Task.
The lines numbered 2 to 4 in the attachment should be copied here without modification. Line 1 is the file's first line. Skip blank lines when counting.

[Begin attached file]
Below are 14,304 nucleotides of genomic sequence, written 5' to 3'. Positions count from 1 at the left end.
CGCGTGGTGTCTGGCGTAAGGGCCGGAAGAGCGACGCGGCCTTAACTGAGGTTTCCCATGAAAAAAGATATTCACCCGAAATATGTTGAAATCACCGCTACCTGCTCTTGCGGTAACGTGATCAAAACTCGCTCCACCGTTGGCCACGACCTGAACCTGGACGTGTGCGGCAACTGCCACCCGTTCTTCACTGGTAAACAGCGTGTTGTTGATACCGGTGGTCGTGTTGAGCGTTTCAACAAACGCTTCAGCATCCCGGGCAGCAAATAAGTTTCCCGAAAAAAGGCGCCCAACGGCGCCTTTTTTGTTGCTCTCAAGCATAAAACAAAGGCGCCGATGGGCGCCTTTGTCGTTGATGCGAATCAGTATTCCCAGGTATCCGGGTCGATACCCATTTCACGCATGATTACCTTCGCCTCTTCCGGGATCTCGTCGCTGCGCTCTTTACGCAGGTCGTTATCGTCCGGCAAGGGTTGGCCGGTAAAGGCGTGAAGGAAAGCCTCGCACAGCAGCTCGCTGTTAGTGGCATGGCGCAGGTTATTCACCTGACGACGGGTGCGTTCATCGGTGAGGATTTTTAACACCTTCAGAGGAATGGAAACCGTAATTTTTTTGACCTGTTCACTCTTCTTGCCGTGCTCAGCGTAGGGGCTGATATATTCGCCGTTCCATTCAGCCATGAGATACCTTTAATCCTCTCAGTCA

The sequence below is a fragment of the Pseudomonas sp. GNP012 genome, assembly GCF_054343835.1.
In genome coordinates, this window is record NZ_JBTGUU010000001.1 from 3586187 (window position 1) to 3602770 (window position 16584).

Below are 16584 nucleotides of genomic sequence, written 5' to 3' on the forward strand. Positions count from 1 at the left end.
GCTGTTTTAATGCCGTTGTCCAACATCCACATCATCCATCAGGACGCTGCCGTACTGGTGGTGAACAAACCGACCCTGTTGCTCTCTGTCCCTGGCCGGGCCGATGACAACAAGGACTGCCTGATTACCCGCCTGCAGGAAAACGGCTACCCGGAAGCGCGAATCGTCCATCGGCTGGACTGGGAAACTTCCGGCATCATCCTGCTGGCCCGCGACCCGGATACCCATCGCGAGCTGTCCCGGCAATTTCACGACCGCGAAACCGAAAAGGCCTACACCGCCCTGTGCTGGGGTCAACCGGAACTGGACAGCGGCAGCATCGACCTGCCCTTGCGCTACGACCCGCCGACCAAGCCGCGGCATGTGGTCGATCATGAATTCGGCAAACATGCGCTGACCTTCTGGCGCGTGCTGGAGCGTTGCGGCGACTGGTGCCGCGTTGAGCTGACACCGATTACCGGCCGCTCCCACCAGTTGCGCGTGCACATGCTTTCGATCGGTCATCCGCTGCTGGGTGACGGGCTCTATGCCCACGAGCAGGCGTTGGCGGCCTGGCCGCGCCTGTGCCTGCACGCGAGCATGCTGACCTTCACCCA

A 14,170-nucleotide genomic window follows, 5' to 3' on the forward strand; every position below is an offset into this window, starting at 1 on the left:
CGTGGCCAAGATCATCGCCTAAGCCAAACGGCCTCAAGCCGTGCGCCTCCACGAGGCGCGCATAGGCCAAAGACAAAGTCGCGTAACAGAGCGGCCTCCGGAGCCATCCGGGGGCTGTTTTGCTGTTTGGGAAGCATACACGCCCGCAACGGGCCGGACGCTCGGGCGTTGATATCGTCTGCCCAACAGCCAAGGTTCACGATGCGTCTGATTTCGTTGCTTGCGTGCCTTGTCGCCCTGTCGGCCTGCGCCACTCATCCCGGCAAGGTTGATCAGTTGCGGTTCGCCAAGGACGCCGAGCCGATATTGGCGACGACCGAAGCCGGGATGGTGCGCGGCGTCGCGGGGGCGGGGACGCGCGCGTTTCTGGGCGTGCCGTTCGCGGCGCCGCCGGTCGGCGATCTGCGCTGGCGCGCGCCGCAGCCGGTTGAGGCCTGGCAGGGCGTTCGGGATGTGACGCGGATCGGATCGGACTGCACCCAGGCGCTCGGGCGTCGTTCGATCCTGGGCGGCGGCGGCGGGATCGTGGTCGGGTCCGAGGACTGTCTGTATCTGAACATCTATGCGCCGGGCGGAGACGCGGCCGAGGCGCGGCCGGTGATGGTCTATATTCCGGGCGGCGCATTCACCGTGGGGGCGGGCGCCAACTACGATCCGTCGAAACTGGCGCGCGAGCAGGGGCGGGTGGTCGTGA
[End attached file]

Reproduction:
CGCGTGGTGTCTGGCGTAAGGGCCGGAAGAGCGACGCGGCCTTAACTGAGGTTTCCCATGAAAAAAGATATTCACCCGAAATATGTTGAAATCACCGCTACCTGCTCTTGCGGTAACGTGATCAAAACTCGCTCCACCGTTGGCCACGACCTGAACCTGGACGTGTGCGGCAACTGCCACCCGTTCTTCACTGGTAAACAGCGTGTTGTTGATACCGGTGGTCGTGTTGAGCGTTTCAACAAACGCTTCAGCATCCCGGGCAGCAAATAAGTTTCCCGAAAAAAGGCGCCCAACGGCGCCTTTTTTGTTGCTCTCAAGCATAAAACAAAGGCGCCGATGGGCGCCTTTGTCGTTGATGCGAATCAGTATTCCCAGGTATCCGGGTCGATACCCATTTCACGCATGATTACCTTCGCCTCTTCCGGGATCTCGTCGCTGCGCTCTTTACGCAGGTCGTTATCGTCCGGCAAGGGTTGGCCGGTAAAGGCGTGAAGGAAAGCCTCGCACAGCAGCTCGCTGTTAGTGGCATGGCGCAGGTTATTCACCTGACGACGGGTGCGTTCATCGGTGAGGATTTTTAACACCTTCAGAGGAATGGAAACCGTAATTTTTTTGACCTGTTCACTCTTCTTGCCGTGCTCAGCGTAGGGGCTGATATATTCGCCGTTCCATTCAGCCATGAGATACCTTTAATCCTCTCAGTCA

The sequence below is a fragment of the Pseudomonas sp. GNP012 genome, assembly GCF_054343835.1.
In genome coordinates, this window is record NZ_JBTGUU010000001.1 from 3586187 (window position 1) to 3602770 (window position 16584).